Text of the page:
12/31/2009. In the middle of 1930, Taylor Brothers Aircraft Corporation went into voluntary liquidation and W.T. Piper purchased the assets of the business and from these assets formed the Taylor Aircraft Company, with CG. Taylor as Chief Engineer. Following this reorganization, it was decided to produce a two-seat tandem low powered aircraft. This emerged in September 1930 as the Taylor E-2, c/n 11 registration NC10547. Its first flight was a five minute hop on September 12, 1930 with Mr. Kirkendall at the controls. It was a high-wing design with fabric covered tubular steel fuselage, fabric covered wooden wings and open cockpit.
The engine fitted was a 20 hp Brownbach Tiger Kitten which was provided by the Light Manufacturing and Foundry Company of Pottstown, Pennsylvania. This engine was much too low-powered, but it was this engine that engendered the name for the aircraft, because Tiger Kitten equals Cub, and the name stuck. Shortly afterwards, during October 1930, the Brownbach was removed and replaced by a 40 hp Salmson D-9 radial engine. This engine was deemed suitable in power output, but it was considered to be too expensive and anyway it was built to metric sizes. For a time the project was shelved, whilst an alternative powerplant was sought.
Early in 1931 a new company, Continental Motors offered their 37 hp A-40 engine. This was fitted to a new airframe, c/n 12 registration NC10594, and was built in April 1931. This combination won an Approved Type Certificate on July 11, 1931 and production of the Taylor E-2 Cub got under way with this Continental A-40-2 engine, commencing with c/n 13 registration NC10784. The first airplane exported was an E-2 Cub, c/n 14, which was completed on June 18, 1931. This was exported to Canada in August 1931 under export number E424 and was registered CF-ARA. In 1932 an enclosed cockpit became standard.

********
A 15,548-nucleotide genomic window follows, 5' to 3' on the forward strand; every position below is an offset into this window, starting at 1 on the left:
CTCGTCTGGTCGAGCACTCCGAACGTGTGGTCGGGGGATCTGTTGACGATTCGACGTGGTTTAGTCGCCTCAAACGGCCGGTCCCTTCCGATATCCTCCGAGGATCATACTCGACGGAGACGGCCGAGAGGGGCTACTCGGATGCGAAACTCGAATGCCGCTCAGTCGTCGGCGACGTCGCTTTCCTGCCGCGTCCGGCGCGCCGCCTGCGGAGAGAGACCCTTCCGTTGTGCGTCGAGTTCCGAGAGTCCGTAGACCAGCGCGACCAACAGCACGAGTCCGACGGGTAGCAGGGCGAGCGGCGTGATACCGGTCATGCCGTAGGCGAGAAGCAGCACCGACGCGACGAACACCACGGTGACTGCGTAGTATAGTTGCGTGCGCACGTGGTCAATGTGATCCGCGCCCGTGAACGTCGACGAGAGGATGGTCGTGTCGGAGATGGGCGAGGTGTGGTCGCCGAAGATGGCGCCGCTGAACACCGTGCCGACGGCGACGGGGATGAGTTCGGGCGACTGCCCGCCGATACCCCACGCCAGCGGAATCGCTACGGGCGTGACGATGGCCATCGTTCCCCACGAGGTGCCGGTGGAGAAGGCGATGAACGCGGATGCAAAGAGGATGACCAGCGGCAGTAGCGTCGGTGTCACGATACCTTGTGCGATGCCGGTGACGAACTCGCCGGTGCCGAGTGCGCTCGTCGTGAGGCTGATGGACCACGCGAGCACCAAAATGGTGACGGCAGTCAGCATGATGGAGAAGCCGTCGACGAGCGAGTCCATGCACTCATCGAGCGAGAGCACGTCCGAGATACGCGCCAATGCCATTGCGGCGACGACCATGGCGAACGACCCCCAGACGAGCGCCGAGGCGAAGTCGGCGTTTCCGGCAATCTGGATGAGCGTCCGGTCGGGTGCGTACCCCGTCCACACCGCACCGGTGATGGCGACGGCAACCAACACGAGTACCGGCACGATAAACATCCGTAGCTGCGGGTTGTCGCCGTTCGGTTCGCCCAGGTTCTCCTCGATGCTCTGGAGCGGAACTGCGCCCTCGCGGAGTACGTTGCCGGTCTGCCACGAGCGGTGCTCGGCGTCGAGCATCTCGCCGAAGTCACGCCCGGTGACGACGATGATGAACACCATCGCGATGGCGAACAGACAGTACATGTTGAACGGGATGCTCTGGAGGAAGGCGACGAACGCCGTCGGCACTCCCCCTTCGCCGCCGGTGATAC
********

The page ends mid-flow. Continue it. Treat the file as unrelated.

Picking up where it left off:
The Continental engine proved not to be entirely satisfactory, the search for suitable alternatives resulted in three further versions of the basic design, the F-2 Cub (40 hp Aeromarine AR3-40) in December 1933, and the sole the G-2 Cub (35-40 hp Taylor) in January 1935, that was converted into the sole H-2 Cub (35 hp Szekely SR-3-35) in April 1935. In the meantime Continental was able to cure the problem with their A-40 engine, resulting in the 37 hp A-40-3. This then became the engine used in production E-2 Cubs and the final E-2 was c/n 363 registration NC15931 built in February 1936.
The E-2 Cub formed the basis for some 695 examples of the J-2 built at its Bradford, Pennsylvania plant before a fire forced relocation to Lock Haven, Pennsylvania - and a change of the Taylor name to Piper Aircraft Corporation. However, the pictured aircraft, being built in 1933 (four years before the name change) is presently registered as a Piper aircraft.